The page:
The responses to Matt Mullenweg’s recent post on how Tumblr was early to a lot of core social features of the web are intense. Lots of complaints about some horrific redesign that has supposedly happened. So I opened up Tumblr, as I do about once a month, and it looks the same?

If anything, Automattic hasn’t done enough. Tumblr is still impenetrable to folks who are not deep power users, and the power users are still convinced that all change is bad. Meanwhile, the platform has one of the worst targeted advertising systems I’ve ever seen (or simply the worst quality ads filling their slots I’ve ever seen) while at it’s core being an absolutely incredibly good social blogging system1.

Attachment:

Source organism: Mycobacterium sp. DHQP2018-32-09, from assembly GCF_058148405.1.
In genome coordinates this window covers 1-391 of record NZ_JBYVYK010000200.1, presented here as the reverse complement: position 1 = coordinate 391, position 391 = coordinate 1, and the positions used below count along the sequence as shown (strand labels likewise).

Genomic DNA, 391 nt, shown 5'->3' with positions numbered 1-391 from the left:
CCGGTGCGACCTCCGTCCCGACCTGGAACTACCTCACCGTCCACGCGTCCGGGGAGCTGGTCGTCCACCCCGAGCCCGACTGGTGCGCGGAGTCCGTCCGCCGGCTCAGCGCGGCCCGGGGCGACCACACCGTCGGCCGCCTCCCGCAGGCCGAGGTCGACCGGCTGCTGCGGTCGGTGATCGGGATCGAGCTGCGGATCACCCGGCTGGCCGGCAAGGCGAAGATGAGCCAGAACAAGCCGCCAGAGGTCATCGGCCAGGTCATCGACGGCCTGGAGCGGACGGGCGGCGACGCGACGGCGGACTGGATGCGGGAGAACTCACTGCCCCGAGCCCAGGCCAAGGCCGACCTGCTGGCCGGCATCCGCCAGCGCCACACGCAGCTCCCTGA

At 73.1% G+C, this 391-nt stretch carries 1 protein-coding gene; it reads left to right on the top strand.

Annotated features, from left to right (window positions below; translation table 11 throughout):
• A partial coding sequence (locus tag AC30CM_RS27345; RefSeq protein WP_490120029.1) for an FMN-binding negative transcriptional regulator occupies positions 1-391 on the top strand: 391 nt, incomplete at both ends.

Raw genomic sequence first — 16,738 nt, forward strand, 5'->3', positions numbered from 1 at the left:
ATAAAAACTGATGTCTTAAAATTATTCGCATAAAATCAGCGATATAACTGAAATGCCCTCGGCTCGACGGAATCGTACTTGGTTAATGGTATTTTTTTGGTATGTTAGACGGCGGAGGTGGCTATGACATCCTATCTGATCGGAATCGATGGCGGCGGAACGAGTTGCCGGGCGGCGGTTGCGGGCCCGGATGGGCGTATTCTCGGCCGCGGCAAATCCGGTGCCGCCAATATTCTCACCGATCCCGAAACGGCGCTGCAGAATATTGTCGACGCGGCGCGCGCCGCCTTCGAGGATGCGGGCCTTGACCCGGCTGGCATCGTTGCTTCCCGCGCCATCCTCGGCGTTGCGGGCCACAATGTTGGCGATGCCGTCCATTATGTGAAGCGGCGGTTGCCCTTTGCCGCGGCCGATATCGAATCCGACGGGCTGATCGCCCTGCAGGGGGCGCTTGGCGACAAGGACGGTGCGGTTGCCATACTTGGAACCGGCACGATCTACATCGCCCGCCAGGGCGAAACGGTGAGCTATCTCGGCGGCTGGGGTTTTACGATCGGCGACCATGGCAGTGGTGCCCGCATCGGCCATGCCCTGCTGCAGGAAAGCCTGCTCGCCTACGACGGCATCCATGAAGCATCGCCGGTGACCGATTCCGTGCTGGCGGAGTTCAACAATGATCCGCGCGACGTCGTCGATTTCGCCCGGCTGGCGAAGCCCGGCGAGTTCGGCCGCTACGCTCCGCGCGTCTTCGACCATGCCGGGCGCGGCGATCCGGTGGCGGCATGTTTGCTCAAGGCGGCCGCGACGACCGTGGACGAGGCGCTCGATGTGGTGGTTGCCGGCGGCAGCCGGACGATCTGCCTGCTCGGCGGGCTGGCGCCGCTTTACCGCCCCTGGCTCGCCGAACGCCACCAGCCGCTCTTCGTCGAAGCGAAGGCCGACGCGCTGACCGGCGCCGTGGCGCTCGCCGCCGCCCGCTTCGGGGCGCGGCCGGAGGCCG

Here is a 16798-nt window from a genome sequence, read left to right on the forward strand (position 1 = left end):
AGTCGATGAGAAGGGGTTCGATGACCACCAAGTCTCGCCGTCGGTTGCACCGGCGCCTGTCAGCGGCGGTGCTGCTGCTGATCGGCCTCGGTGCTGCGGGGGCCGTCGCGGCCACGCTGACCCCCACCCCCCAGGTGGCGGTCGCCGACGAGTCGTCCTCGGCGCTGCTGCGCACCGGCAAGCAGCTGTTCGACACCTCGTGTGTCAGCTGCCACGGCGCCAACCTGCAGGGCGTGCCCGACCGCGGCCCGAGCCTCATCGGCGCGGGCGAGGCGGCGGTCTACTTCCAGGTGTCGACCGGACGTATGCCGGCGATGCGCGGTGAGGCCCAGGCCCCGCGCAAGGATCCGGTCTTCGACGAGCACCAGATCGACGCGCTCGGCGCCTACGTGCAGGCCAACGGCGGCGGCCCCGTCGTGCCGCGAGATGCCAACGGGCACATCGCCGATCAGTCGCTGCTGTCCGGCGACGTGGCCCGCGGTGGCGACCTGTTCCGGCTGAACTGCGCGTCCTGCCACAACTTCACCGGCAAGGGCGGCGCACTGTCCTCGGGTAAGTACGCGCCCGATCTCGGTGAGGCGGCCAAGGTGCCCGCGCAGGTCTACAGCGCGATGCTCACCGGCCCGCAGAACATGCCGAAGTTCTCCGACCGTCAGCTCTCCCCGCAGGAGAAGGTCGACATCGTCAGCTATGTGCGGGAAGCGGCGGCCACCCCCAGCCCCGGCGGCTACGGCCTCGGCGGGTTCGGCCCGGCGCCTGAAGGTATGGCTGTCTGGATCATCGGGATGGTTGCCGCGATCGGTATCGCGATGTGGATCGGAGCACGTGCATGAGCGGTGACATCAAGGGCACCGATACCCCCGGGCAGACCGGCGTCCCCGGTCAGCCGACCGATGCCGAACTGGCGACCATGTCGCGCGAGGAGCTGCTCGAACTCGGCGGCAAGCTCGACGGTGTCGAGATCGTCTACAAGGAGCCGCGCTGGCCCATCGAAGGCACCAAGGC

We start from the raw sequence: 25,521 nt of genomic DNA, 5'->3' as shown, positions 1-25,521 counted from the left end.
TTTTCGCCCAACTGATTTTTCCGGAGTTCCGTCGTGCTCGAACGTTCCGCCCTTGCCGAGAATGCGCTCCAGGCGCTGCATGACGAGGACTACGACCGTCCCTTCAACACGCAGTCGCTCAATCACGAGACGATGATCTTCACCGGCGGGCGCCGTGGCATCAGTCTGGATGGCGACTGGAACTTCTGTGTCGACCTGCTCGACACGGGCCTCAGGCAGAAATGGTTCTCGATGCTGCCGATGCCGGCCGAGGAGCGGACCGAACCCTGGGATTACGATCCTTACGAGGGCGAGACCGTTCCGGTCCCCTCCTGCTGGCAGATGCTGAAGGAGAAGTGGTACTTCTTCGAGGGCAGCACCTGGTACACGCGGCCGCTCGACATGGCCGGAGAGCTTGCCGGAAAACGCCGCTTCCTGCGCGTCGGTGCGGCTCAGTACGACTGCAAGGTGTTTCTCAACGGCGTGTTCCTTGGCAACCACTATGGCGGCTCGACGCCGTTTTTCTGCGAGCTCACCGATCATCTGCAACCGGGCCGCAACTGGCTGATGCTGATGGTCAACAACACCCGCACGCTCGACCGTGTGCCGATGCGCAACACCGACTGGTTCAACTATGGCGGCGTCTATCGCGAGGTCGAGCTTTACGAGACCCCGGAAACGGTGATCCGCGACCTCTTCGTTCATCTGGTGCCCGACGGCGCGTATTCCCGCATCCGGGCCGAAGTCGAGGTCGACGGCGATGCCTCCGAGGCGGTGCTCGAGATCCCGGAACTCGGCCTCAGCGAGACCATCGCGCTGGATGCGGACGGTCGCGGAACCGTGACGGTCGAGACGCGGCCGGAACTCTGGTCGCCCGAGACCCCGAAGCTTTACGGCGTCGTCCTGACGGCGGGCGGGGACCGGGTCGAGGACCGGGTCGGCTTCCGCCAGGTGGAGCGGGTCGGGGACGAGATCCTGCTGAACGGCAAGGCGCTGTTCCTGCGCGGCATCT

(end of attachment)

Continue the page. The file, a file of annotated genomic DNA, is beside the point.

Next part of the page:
I cannot tell what has changed there, and that’s bad. I have spent years wanting to use Tumblr without ever getting it to work. I’m their best shot at conversion, and since the Automattic purchase, nothing has happened that actually helps me become a regular.

Tumblr is all wasted potential. It should have been Instagram. It should have been Twitter. It should have been Mastodon. It has always had everything it needs technically, but has failed to put it together to win from a product perspective. Tumblr should be a case study for anyone in B2C product management. The only problem is, I’m not sure any of us would know how to fix it.

  1. Theming Tumblr remains the sore point here, with a horrible, outdated, incredibly hard to work with set up for amateurs. I cannot believe how little attention theming has gotten, considering that selling themes could be a huge business. It’s easy to say this from the outside— theming on a blog system like that, and making theming better, has the potential to break everything and might amount to a rewrite. But so what! It seems like that’s the rewrite that is sorely needed. ↩︎